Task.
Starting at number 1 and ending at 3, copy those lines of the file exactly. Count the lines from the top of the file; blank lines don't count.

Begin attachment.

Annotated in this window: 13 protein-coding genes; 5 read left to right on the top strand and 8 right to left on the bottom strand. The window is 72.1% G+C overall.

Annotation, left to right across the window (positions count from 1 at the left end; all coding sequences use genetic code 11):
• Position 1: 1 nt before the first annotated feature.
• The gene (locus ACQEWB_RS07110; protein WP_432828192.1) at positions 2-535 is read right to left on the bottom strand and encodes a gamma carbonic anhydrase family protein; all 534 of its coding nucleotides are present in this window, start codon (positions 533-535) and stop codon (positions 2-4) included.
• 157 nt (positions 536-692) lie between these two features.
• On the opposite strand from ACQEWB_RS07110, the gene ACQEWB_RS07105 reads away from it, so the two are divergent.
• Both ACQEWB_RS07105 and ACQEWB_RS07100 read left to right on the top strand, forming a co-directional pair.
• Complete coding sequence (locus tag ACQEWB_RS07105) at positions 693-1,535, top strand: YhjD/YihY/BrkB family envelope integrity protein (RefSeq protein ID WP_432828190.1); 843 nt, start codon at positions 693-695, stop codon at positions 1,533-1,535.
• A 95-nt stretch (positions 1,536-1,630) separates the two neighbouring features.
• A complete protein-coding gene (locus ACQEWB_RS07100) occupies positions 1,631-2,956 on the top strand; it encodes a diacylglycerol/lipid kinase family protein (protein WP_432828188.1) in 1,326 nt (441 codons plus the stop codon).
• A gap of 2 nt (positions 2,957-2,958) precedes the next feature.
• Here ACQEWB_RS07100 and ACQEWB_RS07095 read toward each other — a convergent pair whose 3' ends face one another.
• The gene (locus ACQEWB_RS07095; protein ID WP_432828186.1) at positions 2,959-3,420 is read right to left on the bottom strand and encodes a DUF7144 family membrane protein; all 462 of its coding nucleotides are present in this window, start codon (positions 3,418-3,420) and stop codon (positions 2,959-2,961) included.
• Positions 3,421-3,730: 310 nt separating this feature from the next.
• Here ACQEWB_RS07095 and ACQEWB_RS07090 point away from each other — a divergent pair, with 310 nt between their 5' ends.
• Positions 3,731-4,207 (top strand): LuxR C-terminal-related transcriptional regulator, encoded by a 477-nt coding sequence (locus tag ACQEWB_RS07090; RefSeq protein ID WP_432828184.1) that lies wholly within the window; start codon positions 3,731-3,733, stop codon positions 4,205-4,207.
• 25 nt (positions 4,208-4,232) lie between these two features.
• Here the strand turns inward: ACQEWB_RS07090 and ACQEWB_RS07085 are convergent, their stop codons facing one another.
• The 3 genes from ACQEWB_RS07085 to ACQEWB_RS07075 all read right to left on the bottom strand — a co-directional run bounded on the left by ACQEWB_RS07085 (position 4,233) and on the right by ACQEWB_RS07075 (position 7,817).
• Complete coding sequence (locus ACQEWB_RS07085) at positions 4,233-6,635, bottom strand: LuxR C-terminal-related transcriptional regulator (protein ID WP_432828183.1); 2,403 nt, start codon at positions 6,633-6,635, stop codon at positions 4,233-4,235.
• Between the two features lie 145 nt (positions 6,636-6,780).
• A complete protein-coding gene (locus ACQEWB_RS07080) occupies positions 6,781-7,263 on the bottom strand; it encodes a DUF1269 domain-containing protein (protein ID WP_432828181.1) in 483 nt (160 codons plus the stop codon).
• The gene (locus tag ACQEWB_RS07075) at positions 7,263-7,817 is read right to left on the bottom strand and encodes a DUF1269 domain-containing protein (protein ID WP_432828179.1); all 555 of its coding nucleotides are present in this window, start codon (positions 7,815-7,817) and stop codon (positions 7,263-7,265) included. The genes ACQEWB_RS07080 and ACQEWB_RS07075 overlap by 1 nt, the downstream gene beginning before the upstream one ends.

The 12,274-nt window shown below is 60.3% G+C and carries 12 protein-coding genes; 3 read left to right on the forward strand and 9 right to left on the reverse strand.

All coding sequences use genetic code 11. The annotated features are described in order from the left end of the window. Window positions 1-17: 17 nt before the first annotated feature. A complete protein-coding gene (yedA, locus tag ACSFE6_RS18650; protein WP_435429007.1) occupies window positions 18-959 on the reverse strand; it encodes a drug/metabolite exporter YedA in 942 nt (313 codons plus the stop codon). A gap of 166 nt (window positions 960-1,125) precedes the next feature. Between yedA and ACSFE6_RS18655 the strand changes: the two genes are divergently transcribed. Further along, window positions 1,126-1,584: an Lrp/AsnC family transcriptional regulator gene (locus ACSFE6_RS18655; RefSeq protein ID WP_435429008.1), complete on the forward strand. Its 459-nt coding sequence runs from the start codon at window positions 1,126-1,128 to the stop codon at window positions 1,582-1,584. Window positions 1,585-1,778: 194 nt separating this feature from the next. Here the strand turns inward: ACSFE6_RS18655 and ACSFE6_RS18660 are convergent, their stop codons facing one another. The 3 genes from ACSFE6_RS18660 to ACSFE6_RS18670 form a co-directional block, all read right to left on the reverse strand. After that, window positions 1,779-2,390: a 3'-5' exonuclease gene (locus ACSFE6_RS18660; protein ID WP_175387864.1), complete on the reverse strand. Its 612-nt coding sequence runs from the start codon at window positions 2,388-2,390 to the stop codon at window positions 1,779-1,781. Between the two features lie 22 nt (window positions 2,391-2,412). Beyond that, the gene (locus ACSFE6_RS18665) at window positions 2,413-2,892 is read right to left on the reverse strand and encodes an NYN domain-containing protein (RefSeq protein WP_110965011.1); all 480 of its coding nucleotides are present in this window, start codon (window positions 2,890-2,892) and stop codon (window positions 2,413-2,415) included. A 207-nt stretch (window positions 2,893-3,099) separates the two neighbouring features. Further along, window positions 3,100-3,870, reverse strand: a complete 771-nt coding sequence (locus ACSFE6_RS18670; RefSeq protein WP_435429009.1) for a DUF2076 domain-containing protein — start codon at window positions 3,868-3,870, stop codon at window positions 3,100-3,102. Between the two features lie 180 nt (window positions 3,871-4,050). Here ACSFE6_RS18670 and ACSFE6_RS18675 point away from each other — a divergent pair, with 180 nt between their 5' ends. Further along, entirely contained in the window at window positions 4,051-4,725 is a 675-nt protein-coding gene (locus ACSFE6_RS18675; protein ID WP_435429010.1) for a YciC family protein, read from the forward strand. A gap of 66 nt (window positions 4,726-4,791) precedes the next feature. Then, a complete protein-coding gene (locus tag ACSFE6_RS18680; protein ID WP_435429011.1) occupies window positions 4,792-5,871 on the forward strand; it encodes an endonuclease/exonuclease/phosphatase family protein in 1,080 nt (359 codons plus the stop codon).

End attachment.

Annotated in this window: 13 protein-coding genes; 5 read left to right on the top strand and 8 right to left on the bottom strand. The window is 72.1% G+C overall.

Annotation, left to right across the window (positions count from 1 at the left end; all coding sequences use genetic code 11):
• Position 1: 1 nt before the first annotated feature.